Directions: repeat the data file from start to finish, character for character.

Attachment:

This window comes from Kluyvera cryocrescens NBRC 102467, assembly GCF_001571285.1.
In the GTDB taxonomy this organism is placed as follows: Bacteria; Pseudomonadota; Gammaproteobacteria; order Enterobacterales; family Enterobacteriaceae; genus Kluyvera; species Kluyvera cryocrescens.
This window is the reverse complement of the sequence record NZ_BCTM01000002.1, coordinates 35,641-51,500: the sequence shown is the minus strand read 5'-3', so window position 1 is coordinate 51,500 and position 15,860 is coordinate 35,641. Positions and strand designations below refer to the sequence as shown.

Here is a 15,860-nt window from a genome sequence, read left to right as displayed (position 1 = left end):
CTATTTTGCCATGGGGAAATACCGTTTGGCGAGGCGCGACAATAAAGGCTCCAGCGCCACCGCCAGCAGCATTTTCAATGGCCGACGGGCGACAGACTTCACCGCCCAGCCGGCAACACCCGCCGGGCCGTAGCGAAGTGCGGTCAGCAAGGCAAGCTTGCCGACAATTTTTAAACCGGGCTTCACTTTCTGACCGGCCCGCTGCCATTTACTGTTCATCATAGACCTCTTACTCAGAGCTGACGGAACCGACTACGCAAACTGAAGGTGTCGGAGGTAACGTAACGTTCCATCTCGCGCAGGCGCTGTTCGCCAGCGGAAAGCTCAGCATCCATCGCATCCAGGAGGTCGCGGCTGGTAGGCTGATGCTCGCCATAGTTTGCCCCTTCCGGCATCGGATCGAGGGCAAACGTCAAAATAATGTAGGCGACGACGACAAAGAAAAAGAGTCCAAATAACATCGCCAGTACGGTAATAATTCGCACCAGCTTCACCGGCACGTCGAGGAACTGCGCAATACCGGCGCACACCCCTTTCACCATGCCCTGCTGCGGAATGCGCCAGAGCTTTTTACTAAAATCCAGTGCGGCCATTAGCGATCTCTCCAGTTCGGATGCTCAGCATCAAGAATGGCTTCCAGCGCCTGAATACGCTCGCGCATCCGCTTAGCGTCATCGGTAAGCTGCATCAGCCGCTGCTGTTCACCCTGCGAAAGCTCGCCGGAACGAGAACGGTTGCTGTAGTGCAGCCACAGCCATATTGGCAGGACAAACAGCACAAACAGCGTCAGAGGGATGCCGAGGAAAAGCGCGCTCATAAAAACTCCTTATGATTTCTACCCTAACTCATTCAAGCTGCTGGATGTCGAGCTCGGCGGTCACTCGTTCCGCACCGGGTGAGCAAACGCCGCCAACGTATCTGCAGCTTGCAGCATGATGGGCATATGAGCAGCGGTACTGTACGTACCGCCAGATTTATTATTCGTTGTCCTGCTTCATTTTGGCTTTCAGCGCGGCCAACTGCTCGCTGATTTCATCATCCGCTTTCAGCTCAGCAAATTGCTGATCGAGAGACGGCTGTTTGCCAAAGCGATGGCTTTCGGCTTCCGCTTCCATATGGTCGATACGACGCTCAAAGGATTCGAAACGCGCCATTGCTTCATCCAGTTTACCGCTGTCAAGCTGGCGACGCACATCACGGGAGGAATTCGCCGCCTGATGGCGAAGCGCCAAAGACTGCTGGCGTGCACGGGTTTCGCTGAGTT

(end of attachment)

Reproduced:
This window comes from Kluyvera cryocrescens NBRC 102467, assembly GCF_001571285.1.
In the GTDB taxonomy this organism is placed as follows: Bacteria; Pseudomonadota; Gammaproteobacteria; order Enterobacterales; family Enterobacteriaceae; genus Kluyvera; species Kluyvera cryocrescens.
This window is the reverse complement of the sequence record NZ_BCTM01000002.1, coordinates 35,641-51,500: the sequence shown is the minus strand read 5'-3', so window position 1 is coordinate 51,500 and position 15,860 is coordinate 35,641. Positions and strand designations below refer to the sequence as shown.

Here is a 15,860-nt window from a genome sequence, read left to right as displayed (position 1 = left end):
CTATTTTGCCATGGGGAAATACCGTTTGGCGAGGCGCGACAATAAAGGCTCCAGCGCCACCGCCAGCAGCATTTTCAATGGCCGACGGGCGACAGACTTCACCGCCCAGCCGGCAACACCCGCCGGGCCGTAGCGAAGTGCGGTCAGCAAGGCAAGCTTGCCGACAATTTTTAAACCGGGCTTCACTTTCTGACCGGCCCGCTGCCATTTACTGTTCATCATAGACCTCTTACTCAGAGCTGACGGAACCGACTACGCAAACTGAAGGTGTCGGAGGTAACGTAACGTTCCATCTCGCGCAGGCGCTGTTCGCCAGCGGAAAGCTCAGCATCCATCGCATCCAGGAGGTCGCGGCTGGTAGGCTGATGCTCGCCATAGTTTGCCCCTTCCGGCATCGGATCGAGGGCAAACGTCAAAATAATGTAGGCGACGACGACAAAGAAAAAGAGTCCAAATAACATCGCCAGTACGGTAATAATTCGCACCAGCTTCACCGGCACGTCGAGGAACTGCGCAATACCGGCGCACACCCCTTTCACCATGCCCTGCTGCGGAATGCGCCAGAGCTTTTTACTAAAATCCAGTGCGGCCATTAGCGATCTCTCCAGTTCGGATGCTCAGCATCAAGAATGGCTTCCAGCGCCTGAATACGCTCGCGCATCCGCTTAGCGTCATCGGTAAGCTGCATCAGCCGCTGCTGTTCACCCTGCGAAAGCTCGCCGGAACGAGAACGGTTGCTGTAGTGCAGCCACAGCCATATTGGCAGGACAAACAGCACAAACAGCGTCAGAGGGATGCCGAGGAAAAGCGCGCTCATAAAAACTCCTTATGATTTCTACCCTAACTCATTCAAGCTGCTGGATGTCGAGCTCGGCGGTCACTCGTTCCGCACCGGGTGAGCAAACGCCGCCAACGTATCTGCAGCTTGCAGCATGATGGGCATATGAGCAGCGGTACTGTACGTACCGCCAGATTTATTATTCGTTGTCCTGCTTCATTTTGGCTTTCAGCGCGGCCAACTGCTCGCTGATTTCATCATCCGCTTTCAGCTCAGCAAATTGCTGATCGAGAGACGGCTGTTTGCCAAAGCGATGGCTTTCGGCTTCCGCTTCCATATGGTCGATACGACGCTCAAAGGATTCGAAACGCGCCATTGCTTCATCCAGTTTACCGCTGTCAAGCTGGCGACGCACATCACGGGAGGAATTCGCCGCCTGATGGCGAAGCGCCAAAGACTGCTGGCGTGCACGGGTTTCGCTGAGTT